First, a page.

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MERIDIAN SLEEVE

2011

Sunlight, heliostat, mirrors

Dimensions: Variable

 

A beam of sunlight is bounced down through the stairwell of the museum via a system of 13 front-surface mirrors, each measuring 6 inches in diameter.  The primary mirror is controlled by a dual axis heliostat, a sun-tracking device that sits on the rooftop of the museum, facing south.  The subsequent mirrors are attached to the inner railing of each landing by rare-earth magnets and are adjustable by virtue of their custom gimbal stands.  The beam roughly follows the path of the feet of a person descending the stairwell.  It terminates in the basement gallery, where it projects a 6” circle of light upon the wall among the objects in Streambed (see below).  This piece is informed and inspired by meridian lines in European cathedrals, such as the one found Santa Maria degli Angeli e dei Martiri in Rome, and various archeo-astronomical sites and artifacts in the Southwestern United States, such as the Sun Dagger in Chaco Canyon.  By tracking the cycles of the sun (and sometimes the moon) these systems serve as calendars—tools for maintaining the social-cultural, agricultural and ideological fabric of a people.  In Meridian Sleeve, the small, delicate spot of sunlight is held still—precariously suspended outside of time in a small curio-cabinet.  It hangs alongside other objects, in a room that is far removed from the diurnal world.  Occasionally, clouds can be seen in the projection as they pass across the sun.

 

Reflections on Meridian Sleeve, Streambed & Inversion

2011

 

Meridian Sleeve, Streambed & Inversion were conceived as site-specific installations for the Denver Museum of Contemporary Art as part of the exhibition Another Victory Over the Sun (2011).  They were designed to function both separately and together as a whole.  Each piece is meant to engage, interrogate and play with the architecture of the MCA building and modernist architecture in general.  They are also meant to touch upon the history of various museum practices, such as containment, collection and display.  Finally, they are meant to investigate some of the conventions and assumptions that have conditioned the way we perceive and conceive of space and time.  To be specific, they stem from an interest in the codification of space that resulted from the invention of perspectival representation in the Renaissance and how this innovation laid the ground for subsequent forms of Western scientific thought.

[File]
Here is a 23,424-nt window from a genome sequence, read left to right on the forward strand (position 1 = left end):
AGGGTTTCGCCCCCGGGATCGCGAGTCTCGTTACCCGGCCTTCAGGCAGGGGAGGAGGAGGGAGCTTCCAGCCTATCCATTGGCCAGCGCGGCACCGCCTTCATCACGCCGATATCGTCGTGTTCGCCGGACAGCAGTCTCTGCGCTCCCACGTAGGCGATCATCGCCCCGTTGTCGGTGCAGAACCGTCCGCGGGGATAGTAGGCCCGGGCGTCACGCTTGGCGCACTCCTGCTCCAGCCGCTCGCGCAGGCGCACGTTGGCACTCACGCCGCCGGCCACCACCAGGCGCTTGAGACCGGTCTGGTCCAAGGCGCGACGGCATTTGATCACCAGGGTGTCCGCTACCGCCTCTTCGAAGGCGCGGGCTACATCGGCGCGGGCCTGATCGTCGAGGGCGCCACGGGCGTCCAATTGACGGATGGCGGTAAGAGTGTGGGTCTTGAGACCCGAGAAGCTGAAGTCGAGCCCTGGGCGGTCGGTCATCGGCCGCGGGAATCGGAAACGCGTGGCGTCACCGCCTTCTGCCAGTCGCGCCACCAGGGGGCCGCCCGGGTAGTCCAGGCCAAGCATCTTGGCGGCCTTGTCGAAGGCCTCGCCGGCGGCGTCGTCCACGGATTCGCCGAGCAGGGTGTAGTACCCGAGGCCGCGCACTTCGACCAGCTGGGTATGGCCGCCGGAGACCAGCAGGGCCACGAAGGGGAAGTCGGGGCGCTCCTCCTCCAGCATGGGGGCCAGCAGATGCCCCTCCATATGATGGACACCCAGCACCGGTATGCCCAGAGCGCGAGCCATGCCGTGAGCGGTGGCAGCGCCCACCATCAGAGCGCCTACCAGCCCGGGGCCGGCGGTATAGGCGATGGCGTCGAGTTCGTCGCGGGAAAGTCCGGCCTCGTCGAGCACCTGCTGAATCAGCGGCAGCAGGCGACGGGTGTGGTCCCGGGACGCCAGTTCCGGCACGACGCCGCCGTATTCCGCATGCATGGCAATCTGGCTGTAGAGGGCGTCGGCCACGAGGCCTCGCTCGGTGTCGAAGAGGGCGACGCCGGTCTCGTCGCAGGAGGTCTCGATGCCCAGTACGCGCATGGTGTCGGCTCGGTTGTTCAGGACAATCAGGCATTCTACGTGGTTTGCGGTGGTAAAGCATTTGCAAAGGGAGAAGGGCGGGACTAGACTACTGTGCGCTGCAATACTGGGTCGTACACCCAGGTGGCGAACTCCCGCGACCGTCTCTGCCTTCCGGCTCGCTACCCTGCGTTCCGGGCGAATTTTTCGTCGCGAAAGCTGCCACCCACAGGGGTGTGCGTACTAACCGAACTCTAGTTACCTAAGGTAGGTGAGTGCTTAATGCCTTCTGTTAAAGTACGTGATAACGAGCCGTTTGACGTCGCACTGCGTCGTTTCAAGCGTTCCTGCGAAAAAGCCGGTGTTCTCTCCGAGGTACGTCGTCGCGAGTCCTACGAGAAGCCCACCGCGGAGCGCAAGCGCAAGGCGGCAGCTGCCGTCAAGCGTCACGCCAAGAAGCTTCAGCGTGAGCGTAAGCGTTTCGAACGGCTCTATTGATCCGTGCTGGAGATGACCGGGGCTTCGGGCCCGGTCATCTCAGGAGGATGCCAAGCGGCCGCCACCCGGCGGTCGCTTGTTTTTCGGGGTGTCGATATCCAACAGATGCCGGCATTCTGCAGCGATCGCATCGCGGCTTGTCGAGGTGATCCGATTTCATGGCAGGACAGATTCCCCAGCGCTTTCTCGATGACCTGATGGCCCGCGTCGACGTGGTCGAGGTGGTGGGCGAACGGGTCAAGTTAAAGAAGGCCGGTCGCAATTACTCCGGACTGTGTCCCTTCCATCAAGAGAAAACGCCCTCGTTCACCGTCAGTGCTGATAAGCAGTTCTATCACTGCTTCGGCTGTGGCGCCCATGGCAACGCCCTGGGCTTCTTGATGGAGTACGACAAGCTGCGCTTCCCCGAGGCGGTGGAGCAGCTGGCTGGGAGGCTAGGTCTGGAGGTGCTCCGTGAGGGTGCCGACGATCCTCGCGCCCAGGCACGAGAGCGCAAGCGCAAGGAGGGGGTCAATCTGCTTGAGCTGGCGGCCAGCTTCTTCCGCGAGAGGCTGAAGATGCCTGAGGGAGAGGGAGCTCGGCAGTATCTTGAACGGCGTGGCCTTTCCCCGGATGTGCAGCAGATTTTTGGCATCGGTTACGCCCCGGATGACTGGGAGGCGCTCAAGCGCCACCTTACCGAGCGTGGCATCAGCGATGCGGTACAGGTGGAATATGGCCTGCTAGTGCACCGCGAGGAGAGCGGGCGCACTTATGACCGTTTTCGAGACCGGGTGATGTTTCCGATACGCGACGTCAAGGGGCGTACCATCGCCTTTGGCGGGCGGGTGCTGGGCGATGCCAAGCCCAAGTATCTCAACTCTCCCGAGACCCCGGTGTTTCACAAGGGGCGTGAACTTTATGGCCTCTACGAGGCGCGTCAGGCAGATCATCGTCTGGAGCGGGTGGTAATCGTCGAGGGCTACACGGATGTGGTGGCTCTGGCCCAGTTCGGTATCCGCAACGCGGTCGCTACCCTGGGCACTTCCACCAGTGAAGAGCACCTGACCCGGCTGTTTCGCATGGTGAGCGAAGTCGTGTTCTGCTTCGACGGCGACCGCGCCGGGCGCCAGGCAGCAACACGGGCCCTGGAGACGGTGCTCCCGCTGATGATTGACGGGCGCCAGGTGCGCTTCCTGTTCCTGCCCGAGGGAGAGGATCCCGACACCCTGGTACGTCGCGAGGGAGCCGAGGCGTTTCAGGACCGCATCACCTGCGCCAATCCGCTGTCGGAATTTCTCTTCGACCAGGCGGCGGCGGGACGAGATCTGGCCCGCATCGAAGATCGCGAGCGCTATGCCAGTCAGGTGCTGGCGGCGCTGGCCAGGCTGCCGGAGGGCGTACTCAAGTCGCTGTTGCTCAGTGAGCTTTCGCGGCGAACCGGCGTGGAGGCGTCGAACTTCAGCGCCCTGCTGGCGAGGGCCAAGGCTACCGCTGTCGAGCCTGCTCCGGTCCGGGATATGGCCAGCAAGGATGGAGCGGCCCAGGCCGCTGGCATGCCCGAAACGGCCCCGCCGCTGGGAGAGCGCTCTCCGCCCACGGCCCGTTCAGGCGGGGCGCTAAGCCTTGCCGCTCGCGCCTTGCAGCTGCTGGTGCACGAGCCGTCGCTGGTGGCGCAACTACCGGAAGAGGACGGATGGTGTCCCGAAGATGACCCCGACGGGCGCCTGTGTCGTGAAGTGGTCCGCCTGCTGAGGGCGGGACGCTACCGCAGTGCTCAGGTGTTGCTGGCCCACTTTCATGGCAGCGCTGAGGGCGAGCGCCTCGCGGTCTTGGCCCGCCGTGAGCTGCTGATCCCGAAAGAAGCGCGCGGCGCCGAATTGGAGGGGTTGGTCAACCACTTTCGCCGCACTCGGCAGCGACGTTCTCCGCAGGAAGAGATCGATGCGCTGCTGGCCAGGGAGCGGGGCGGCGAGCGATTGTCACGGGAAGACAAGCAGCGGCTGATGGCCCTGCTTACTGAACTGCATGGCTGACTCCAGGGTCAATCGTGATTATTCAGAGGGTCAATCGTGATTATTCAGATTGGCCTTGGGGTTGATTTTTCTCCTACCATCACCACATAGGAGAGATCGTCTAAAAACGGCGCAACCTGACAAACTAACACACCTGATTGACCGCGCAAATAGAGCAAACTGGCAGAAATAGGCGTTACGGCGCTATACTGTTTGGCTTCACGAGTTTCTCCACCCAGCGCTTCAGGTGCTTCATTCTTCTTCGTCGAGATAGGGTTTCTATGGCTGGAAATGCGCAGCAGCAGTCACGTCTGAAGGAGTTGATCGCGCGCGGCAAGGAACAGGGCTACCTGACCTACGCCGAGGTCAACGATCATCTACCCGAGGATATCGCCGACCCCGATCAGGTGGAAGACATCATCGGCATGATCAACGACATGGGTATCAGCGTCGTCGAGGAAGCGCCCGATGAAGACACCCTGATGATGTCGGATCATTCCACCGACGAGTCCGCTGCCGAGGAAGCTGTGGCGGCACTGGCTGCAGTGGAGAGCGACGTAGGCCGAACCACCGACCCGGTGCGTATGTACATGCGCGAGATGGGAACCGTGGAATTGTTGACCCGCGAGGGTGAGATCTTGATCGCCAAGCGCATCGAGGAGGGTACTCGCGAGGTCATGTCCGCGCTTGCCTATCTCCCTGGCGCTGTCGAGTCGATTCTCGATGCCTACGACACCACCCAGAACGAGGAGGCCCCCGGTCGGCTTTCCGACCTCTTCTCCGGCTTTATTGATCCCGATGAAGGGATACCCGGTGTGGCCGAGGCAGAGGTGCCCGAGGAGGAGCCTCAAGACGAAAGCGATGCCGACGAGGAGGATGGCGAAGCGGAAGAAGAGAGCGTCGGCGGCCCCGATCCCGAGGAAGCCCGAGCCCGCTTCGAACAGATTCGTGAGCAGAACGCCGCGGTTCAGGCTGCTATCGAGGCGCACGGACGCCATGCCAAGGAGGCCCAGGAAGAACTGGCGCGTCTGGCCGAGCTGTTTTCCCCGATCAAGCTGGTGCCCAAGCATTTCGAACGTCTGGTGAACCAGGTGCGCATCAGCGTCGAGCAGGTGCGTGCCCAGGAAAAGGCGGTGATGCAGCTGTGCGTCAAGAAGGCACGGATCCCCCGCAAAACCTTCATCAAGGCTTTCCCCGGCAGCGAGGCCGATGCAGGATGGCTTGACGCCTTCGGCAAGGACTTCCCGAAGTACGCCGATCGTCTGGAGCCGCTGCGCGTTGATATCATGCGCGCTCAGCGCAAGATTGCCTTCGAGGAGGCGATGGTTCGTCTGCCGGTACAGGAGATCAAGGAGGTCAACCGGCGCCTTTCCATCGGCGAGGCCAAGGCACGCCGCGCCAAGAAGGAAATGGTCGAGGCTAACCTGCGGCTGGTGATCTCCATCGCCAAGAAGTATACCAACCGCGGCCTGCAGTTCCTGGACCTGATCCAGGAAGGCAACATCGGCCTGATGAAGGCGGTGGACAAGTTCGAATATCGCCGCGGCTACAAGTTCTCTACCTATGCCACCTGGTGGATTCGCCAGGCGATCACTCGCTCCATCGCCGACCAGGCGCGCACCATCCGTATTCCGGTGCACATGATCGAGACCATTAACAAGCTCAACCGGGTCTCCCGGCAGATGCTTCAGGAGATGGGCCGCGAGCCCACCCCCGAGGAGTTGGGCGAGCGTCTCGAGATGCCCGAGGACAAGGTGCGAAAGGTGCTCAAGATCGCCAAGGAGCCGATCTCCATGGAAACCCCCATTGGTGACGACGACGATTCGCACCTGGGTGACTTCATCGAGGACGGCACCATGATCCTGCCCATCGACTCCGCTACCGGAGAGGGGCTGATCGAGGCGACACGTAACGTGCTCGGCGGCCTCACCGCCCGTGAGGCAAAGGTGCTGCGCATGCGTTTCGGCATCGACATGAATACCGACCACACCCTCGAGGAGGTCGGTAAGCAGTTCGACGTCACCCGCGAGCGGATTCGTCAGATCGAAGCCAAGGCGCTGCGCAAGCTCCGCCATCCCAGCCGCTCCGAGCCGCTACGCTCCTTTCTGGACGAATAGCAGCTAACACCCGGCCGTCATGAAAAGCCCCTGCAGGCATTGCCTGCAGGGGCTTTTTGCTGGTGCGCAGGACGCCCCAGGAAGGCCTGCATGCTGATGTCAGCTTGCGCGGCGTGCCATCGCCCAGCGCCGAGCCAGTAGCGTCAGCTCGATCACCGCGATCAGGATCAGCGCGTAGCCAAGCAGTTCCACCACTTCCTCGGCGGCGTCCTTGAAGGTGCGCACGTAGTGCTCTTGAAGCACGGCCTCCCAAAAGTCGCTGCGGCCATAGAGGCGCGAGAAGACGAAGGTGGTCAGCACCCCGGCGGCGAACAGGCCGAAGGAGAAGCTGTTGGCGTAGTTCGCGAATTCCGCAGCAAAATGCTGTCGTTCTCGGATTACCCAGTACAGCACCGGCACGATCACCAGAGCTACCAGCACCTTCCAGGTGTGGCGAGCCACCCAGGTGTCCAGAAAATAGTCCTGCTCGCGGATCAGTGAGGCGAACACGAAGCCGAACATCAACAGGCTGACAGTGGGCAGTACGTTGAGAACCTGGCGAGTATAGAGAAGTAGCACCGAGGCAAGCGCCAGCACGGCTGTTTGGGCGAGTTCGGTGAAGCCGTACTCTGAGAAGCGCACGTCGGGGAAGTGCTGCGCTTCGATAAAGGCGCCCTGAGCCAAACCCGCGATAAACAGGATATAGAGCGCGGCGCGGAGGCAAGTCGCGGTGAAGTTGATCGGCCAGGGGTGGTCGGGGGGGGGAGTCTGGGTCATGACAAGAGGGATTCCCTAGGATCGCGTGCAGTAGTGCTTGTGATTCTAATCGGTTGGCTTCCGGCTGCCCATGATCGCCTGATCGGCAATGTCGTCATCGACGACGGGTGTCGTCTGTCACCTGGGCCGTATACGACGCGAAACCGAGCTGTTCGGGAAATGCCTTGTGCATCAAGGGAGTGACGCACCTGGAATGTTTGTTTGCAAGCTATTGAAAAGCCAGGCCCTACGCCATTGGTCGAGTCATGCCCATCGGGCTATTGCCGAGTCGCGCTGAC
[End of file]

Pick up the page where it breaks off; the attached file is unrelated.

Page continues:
For the past few years, I have been primarily concerned with ideas of space and the systems by which it has been represented and mapped.  More and more, I find myself interested in time, especially as an inextricable aspect of space.  I have been thinking lately about the consequences of separating space from time and the assumption that space is an a-prior condition, with time steadily flowing in one direction. The idea that space is an empty, three-dimensional container that exists prior to our perception of it is a construct that serves particular ideological frameworks.  It is a highly functional way to map and describe an ultimately unknowable territory.  But it exists within a vast spectrum of different, equally valid, systems of mapping and describing (songlines, gift economies, books of living and dying). This has led me to ask:  What if space (including matter and objects) could be conceived of as a constantly, yet inconsistently, unfolding fabric in which we are accountable participants?  I say participants because, by this way of thinking, one is actually producing space by one’s interactions with, and in, the world (Lefebvre, Soja).   How does such a space get mapped and how does this type of thinking affect ideas of time, movement and self?

 

As I reflect back on the three works included in Another Victory Over the Sun, I consider how each piece involves an experience of the body moving through time.  Inversion exists “in the round” and can be seen from several different vantage points throughout the museum.  A viewer leaves the piece behind and encounters it again from a different perspective, having walked around the corner or having gone from one floor to another.  Similarly, Meridian Sleeve invites movement through the stairwell as one follows the beam of light to its origin or terminus.  And Streambed can be regarded from many perspectives, each resulting in a different composition of objects on several layers of glass that have varying degrees of reflection and transparency. Though these artworks are all very still and quiet, they invoke time and movement.  Dust collects in the cabinet; the clay dries and shrinks; one moves from room to room; one notices others in noticing the work.

 

This experience of ‘noticing others noticing’ is something I have been considering more and more as I reflect back on these projects.  It appears to me to be a type of movement that involves the imagination.  I first became aware of it while watching visitors interact with the artwork and with one another.  I became more aware of it in talking with others who had seen the exhibition and had noticed the same thing.  In Streambed viewers point things out to one another as they move, both visually and physically, around the piece.  In Meridian Sleeve people venture up and down the stairwell (together or alone) and encounter others doing the same; and when a viewer cranes their neck over the railing to follow the beam of light, they might very easily see another viewer looking up from below.  As for Inversion, it appears as though viewers become more aware of one another as they become aware of a lack of viewers (others) within the void of the glass chamber.  Taking note of these experiences has given me new insights and new ideas.  Certainly, I have been long interested in the implications of differing perspectives, but I think my concerns up to this point have been more theoretical and abstract, rather than the practical or social.